The Effect of Biliopancreatic Diversion Surgery on Renal Function—a Retrospective Study
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- Jose, B., Ford, S., Super, P. et al. OBES SURG (2013) 23: 634. doi:10.1007/s11695-012-0851-5
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The prevalences of obesity and chronic kidney disease (CKD) have increased simultaneously. Should a pathophysiological relationship exist between the two conditions, bariatric surgery and associated weight loss could be an important intervention in extremely obese individuals to slow the progression of CKD.
We conducted a retrospective analysis of 25 patients who had undergone biliopancreatic diversion (BPD) surgery for extreme obesity (body mass index >40 kg/m2), with mean follow-up of 4 years. We assessed pre- and post-surgery renal function, body weight and blood pressure (BP) obtained from electronic hospital and primary care records.
There was a significant reduction in mean body weight at 4 years by 50.3 kg (SD = 20.65). The creatinine and estimated glomerular filtration rate (eGFR) also improved significantly: serum creatinine reduced by 16.2 μmol/l (SD = 19.57) while the eGFR improved by 10.6 ml/min/m2 (SD = 15.45). The greatest improvement in eGFR was in the group (n = 7) with eGFR ≤60 ml/min/m2. A subset of patients (n = 11) had evaluable BP readings and had a reduction in BP of 17/10 mmHg (SD = 33/12).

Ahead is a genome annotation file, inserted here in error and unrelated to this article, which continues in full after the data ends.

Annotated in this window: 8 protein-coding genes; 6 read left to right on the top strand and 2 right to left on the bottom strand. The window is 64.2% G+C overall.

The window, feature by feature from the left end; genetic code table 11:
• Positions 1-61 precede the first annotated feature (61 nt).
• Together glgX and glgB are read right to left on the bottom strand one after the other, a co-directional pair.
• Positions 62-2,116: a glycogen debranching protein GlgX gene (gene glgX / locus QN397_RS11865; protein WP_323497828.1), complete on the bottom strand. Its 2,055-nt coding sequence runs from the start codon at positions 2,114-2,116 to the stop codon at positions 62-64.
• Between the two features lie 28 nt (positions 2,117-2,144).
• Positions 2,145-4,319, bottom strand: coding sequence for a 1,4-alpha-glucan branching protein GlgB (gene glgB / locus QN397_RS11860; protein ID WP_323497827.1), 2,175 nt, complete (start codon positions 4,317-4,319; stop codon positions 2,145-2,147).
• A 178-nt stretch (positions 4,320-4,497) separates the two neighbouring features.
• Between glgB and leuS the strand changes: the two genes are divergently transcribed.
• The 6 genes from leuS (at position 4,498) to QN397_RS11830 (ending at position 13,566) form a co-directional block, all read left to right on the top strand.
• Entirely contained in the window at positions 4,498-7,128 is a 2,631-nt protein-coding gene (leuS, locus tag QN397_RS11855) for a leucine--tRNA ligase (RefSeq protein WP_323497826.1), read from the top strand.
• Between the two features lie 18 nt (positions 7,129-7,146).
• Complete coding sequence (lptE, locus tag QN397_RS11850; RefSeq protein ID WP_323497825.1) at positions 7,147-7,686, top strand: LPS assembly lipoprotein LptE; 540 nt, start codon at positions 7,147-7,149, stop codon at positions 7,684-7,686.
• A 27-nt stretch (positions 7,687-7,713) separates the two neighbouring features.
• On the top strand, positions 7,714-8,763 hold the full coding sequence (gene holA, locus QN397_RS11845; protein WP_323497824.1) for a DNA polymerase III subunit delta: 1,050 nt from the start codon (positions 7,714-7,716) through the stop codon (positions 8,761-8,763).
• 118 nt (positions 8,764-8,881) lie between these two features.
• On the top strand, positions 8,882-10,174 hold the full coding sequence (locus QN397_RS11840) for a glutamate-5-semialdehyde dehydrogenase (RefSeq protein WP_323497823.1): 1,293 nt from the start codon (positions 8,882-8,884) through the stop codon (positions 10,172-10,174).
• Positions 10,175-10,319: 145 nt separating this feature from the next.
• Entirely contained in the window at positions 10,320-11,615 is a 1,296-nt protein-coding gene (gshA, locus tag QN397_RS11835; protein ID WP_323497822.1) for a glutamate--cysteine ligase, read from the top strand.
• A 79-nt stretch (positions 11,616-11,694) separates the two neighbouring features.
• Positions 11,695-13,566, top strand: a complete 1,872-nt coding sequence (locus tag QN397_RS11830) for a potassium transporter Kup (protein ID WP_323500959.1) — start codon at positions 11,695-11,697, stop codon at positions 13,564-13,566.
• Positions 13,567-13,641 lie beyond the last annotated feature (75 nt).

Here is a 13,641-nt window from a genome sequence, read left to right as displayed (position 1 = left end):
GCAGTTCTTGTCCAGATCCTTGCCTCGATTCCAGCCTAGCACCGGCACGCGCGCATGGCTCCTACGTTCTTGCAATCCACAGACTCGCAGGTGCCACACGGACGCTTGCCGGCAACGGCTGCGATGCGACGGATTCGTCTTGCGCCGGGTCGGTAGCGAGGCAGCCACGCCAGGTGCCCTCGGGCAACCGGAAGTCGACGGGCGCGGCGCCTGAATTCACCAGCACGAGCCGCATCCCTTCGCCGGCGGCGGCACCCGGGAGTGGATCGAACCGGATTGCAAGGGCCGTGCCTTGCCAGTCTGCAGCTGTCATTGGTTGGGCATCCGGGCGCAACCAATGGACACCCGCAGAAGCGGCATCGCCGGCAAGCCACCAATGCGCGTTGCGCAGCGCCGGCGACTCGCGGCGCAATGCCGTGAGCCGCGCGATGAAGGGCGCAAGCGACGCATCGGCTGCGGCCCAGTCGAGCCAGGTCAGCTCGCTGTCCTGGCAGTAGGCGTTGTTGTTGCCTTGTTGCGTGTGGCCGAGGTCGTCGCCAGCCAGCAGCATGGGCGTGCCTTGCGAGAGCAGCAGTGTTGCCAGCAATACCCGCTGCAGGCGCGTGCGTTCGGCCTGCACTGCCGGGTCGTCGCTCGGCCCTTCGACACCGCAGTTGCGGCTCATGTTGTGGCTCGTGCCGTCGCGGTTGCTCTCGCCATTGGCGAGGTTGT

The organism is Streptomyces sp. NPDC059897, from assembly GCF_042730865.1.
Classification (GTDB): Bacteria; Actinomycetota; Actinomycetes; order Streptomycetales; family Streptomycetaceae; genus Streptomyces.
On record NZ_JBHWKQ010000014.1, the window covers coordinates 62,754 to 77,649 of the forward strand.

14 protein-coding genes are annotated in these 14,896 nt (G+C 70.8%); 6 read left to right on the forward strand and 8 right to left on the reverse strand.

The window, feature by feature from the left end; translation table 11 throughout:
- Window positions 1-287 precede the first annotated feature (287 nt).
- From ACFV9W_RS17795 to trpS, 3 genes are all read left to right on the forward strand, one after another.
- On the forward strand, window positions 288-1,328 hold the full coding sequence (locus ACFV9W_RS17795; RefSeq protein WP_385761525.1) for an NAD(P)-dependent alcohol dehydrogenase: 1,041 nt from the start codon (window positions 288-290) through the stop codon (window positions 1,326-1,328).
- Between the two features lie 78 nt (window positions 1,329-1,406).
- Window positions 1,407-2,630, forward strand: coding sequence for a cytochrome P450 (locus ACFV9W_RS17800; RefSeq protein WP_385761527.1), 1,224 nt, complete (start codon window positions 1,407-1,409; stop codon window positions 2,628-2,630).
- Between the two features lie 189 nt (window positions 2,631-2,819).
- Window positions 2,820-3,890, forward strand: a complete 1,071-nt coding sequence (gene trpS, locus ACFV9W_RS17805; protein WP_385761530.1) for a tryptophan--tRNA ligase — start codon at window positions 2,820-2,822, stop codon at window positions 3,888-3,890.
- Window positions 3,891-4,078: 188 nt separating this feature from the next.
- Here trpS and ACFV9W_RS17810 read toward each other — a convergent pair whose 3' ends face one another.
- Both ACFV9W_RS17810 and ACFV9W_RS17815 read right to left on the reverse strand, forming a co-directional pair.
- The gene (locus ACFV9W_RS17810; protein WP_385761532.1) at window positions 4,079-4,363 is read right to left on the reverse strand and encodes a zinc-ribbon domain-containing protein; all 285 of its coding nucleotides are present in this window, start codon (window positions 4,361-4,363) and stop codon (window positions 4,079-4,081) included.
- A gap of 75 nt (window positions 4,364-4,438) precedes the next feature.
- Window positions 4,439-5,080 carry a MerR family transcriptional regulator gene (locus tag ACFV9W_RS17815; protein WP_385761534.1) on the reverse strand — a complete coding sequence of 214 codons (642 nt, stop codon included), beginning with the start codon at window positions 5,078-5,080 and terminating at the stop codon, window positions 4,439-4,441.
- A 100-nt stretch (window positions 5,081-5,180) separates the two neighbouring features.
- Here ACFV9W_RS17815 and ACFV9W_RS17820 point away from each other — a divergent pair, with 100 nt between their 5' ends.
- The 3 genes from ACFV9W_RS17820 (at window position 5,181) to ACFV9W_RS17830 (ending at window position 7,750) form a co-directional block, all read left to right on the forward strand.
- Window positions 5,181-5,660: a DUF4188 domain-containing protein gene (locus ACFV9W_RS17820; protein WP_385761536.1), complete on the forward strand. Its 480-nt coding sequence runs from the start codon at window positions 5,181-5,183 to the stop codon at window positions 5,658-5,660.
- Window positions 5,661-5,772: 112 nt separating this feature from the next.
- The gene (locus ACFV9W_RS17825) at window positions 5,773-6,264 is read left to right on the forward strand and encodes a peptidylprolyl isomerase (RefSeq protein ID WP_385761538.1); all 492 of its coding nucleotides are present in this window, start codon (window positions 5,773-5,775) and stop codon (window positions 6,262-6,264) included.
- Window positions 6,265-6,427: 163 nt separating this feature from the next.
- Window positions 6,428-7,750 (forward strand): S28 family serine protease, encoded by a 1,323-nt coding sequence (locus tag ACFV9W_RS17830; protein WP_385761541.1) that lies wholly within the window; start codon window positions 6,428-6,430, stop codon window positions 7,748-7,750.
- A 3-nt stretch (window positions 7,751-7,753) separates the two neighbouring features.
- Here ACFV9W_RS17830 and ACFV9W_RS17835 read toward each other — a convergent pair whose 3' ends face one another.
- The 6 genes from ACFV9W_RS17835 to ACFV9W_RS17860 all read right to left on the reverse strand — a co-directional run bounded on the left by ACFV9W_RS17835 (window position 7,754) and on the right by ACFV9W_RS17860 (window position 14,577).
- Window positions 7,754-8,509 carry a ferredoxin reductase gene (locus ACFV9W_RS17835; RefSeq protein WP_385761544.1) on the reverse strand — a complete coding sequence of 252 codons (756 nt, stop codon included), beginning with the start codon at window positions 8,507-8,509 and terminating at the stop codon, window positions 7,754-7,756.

This retrospective study demonstrates a clinically significant improvement in renal function following BPD. Several mechanisms including weight loss could account for the positive impact on renal function. The physiology underlying this improvement requires further study.